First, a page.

PITTSBURGH (KDKA) -- After serving more than 40 years of a life sentence for murder, a man from Pittsburgh is about to be freed.
Charles Goldblum was one of two men convicted in the 1976 stabbing death of George Wilhelm inside a car parked at a downtown garage.
As he lay dying, Wilhelm told a police officer, "Clarence Miller did this to me." Police arrested Miller, but then Miller pointed the finger at Goldblum.
There was a backstory tying the men together and suggesting each might have had reason to want Wilhelm silenced. Jurors ended up finding both men guilty, and both were sent to prison for life.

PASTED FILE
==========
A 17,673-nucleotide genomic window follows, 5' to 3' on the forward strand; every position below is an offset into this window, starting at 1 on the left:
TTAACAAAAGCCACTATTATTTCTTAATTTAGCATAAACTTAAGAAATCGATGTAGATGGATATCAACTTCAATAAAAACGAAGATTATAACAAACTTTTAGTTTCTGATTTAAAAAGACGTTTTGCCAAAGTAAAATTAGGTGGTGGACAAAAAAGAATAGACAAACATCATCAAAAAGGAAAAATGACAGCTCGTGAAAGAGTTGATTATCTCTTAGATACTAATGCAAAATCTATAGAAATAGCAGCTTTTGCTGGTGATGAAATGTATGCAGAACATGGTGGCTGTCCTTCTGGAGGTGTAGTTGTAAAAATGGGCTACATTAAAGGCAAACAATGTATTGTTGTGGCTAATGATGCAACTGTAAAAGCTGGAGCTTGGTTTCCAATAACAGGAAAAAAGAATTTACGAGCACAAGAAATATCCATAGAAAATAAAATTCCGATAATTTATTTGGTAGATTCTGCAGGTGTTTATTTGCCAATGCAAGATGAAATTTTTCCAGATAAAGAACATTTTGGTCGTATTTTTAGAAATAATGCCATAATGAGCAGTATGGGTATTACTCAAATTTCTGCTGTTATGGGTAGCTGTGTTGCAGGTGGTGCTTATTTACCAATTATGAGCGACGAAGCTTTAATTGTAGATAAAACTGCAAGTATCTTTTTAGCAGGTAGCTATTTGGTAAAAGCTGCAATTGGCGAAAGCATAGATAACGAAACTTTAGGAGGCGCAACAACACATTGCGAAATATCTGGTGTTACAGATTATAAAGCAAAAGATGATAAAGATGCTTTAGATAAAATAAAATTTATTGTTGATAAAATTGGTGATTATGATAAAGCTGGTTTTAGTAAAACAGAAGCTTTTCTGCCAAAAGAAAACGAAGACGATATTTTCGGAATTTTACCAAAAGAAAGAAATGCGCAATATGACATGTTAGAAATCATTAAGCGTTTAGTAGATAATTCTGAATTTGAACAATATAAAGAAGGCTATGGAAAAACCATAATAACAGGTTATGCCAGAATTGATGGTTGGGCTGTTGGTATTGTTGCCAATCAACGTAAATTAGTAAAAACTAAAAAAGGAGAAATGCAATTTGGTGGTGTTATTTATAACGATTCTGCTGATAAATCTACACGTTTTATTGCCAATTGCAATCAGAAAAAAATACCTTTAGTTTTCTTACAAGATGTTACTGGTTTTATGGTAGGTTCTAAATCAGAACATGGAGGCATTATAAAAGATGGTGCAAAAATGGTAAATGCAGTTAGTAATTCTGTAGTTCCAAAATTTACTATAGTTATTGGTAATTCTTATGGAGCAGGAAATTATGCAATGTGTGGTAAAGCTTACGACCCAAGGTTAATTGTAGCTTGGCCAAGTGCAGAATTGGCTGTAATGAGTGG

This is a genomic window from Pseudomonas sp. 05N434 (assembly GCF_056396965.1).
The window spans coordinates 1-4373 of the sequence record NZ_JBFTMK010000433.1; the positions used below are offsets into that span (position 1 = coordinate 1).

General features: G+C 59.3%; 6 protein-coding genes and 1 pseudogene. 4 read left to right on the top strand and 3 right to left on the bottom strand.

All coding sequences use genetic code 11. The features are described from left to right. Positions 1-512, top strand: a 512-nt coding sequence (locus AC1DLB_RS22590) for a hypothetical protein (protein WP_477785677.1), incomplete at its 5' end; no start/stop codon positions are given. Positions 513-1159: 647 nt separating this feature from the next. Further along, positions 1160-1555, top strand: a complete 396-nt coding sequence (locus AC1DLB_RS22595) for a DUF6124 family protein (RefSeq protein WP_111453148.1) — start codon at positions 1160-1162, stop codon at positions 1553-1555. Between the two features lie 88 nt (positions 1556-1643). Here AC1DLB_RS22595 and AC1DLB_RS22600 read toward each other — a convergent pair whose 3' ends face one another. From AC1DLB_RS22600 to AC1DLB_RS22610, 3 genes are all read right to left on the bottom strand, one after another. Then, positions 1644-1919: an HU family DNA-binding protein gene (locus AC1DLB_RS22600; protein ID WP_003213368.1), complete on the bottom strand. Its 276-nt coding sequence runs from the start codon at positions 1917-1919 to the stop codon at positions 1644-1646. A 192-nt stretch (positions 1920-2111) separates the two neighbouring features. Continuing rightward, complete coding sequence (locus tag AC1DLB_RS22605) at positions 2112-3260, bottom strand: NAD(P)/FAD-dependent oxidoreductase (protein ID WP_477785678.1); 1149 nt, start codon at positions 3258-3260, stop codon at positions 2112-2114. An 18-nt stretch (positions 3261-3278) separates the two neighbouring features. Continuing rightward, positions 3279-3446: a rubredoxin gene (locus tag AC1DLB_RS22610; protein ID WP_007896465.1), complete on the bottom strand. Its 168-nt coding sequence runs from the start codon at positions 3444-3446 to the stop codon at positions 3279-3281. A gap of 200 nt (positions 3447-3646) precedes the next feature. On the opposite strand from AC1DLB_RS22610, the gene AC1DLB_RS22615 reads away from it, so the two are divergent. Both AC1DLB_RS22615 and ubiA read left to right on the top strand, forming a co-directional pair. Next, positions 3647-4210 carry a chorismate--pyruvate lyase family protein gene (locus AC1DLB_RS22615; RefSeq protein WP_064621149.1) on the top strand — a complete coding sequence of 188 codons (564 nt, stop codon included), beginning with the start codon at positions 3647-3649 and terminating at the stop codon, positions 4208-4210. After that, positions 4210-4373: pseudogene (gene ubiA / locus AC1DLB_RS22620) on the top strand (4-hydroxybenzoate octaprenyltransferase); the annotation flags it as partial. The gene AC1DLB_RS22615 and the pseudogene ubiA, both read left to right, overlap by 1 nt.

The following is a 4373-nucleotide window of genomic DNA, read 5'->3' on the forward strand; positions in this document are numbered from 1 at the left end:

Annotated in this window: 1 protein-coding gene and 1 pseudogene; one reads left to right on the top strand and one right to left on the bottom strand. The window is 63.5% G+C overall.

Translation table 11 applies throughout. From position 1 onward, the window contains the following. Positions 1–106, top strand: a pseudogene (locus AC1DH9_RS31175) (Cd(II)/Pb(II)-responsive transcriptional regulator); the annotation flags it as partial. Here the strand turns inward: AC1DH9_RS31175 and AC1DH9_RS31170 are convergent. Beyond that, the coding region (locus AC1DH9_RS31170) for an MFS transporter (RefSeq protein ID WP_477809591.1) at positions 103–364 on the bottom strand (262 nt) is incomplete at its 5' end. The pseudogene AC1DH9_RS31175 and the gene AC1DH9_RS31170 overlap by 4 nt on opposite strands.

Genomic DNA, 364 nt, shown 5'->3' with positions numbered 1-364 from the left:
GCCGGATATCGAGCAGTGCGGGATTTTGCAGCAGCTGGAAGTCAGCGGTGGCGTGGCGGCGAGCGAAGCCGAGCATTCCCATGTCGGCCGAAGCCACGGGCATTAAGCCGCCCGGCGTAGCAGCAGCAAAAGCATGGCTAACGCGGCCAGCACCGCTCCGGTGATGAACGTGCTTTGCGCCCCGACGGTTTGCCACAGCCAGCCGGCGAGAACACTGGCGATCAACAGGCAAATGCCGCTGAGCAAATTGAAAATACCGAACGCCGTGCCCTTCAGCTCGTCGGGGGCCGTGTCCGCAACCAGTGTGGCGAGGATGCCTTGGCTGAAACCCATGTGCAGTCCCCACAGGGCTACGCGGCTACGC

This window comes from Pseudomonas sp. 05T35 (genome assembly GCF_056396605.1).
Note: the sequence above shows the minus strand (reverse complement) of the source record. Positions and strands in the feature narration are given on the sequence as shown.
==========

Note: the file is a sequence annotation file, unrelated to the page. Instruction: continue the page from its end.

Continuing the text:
Miller has since died in prison, but Goldblum — now almost 72 years old — has argued that the pattern of blood spatters in the car pointed to Miller as the sole killer.
Appeal after appeal failed, but Goldblum eventually gained the surprising support of two people: The judge who presided over his trial and the assistant district attorney who prosecuted the case. Each expressed misgivings about aspects of Goldblum's conviction and the prosecutor went so far as to call it a "miscarriage of justice."
Even so, for years nothing changed. But in the fall of 2019, a newly-active state pardons board voted unanimously to commute Goldblum's sentence. It's taken nearly a year and a half for Governor Tom Wolf to sign off on it, but Lt. Governor John Fetterman confirmed to KDKA on Thursday that Goldblum will soon be freed.
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